Cookies Policy

This site uses cookies. By continuing to browse the site you are agreeing to our use of cookies.

I accept this policy

Find out more here

Analysis of enzyme dust formation in detergent manufacturing plants

No metrics data to plot.
The attempt to load metrics for this article has failed.
The attempt to plot a graph for these metrics has failed.
The full text of this article is not currently available.

Brill’s MyBook program is exclusively available on BrillOnline Books and Journals. Students and scholars affiliated with an institution that has purchased a Brill E-Book on the BrillOnline platform automatically have access to the MyBook option for the title(s) acquired by the Library. Brill MyBook is a print-on-demand paperback copy which is sold at a favorably uniform low price.

This Article is currently unavailable for purchase.
Add to Favorites
You must be logged in to use this functionality

Cover image Placeholder

In the detergent industry, enzymes are used to catalyze the breakdown of tough stains such as oils and fats, which cannot be easily removed with surfactants and bleaches. In the 1960s, a number of plant workers developed respiratory allergies from inhaling enzyme dust over long periods. The response from the enzyme manufacturing companies was to encapsulate the enzymes by granulation, fluid bed coating, extrusion and other techniques. The end users of encapsulated enzymes such as the detergent industry concentrated on the installation of engineering containment and dust extraction systems. These were combined with other safe systems of work, including airborne monitoring and health surveillance. The result was a significant decrease in the concentration of airborne enzyme dust in the working environment and virtually eliminated the incidence of respiratory allergy. However, enzyme dust generation has not been eliminated completely and the integrity of the enzyme encapsulates remains a key control point. In 2000, the Enzyme Dust Consortium was formed with the objective to design a validated test method with a protocol (for granule qualification and quality control) to correlate with dust levels in plant. Current test methods for dust formation do not replicate the mechanical stresses in the detergent plant and limit the enzyme manufacturer's ability to develop better granules. Our efforts are focused on evaluating the prevailing mechanical stresses in detergent manufacturing plants and their effect on enzyme granule attrition. Dust sampling of the factory ventilation ductwork show a large variation in enzyme dust levels. This may be attributed to the presence of some weak granules. Nevertheless, the likely sources and mechanisms of enzyme dust need to be identified. Once a new testing procedure is established, enzyme manufacturers will be able to design and produce improved products that will result in a further reduction of enzyme exposure in detergent manufacturing facilities.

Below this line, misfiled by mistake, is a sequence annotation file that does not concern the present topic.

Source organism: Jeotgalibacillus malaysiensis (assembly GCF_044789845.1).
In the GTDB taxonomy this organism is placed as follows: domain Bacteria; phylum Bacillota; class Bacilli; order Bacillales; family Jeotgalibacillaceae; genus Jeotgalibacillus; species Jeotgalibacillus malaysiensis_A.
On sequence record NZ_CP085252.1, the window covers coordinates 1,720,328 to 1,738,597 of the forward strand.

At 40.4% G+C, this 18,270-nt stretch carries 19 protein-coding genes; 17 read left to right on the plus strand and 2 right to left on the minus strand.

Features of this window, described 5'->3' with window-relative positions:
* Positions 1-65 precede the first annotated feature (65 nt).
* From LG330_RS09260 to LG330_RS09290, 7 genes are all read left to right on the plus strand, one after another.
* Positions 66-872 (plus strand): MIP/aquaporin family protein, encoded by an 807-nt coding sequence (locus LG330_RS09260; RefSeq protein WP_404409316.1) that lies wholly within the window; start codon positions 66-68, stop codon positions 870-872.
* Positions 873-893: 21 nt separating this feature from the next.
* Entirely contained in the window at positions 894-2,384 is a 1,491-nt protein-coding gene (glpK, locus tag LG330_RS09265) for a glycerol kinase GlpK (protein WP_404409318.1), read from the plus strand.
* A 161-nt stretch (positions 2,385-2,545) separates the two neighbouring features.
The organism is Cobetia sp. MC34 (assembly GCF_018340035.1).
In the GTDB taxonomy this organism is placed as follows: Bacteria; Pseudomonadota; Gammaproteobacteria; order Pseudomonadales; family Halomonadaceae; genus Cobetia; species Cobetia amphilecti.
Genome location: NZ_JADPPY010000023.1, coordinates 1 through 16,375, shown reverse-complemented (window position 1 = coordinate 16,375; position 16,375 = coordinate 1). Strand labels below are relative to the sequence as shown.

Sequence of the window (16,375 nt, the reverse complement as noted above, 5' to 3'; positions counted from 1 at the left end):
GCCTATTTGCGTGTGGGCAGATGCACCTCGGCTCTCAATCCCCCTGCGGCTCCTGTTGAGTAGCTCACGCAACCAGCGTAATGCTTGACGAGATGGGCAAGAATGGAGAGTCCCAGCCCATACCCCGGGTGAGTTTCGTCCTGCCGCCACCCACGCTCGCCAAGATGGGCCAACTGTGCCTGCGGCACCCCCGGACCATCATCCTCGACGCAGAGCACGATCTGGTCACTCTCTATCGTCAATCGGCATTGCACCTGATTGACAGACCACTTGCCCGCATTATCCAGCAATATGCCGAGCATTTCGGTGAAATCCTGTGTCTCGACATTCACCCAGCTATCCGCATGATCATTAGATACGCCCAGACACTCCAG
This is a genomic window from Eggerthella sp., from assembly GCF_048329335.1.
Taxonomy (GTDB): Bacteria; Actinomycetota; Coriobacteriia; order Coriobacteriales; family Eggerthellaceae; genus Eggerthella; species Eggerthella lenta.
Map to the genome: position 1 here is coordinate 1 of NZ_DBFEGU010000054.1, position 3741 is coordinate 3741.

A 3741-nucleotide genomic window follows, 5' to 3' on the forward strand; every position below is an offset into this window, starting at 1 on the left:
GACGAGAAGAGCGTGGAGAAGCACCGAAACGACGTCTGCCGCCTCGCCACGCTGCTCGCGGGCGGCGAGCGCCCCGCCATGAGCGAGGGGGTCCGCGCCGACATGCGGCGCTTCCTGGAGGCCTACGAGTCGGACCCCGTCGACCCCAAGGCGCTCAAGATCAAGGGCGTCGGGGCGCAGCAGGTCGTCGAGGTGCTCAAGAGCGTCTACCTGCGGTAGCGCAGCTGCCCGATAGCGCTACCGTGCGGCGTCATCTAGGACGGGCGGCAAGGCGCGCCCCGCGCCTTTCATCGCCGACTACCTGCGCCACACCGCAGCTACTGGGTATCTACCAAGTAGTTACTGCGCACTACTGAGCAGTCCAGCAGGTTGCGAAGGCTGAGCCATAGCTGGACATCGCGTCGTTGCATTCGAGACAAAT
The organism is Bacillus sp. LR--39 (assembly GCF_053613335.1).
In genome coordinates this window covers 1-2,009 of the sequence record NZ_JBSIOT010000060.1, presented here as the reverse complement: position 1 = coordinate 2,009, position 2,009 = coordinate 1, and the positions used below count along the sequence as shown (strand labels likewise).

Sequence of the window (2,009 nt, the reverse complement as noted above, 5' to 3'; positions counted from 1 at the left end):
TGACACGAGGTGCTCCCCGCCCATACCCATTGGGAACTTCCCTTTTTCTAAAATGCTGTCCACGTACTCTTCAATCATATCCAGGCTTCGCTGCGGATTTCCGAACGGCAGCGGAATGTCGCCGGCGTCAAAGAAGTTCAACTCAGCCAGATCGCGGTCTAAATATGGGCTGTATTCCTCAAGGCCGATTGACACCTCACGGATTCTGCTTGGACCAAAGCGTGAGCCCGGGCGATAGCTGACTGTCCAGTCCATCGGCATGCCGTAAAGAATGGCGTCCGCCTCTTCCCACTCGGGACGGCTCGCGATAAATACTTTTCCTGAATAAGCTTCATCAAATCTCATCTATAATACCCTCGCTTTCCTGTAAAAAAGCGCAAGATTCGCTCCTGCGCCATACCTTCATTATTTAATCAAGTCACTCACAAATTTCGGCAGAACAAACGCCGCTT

Affiliations: 1: Institute of Particle Science and Engineering, University of Leeds, Leeds LS2 9JT, UK


Full text loading...


Data & Media loading...

Article metrics loading...



Can't access your account?
  • Key

  • Full access
  • Open Access
  • Partial/No accessInformation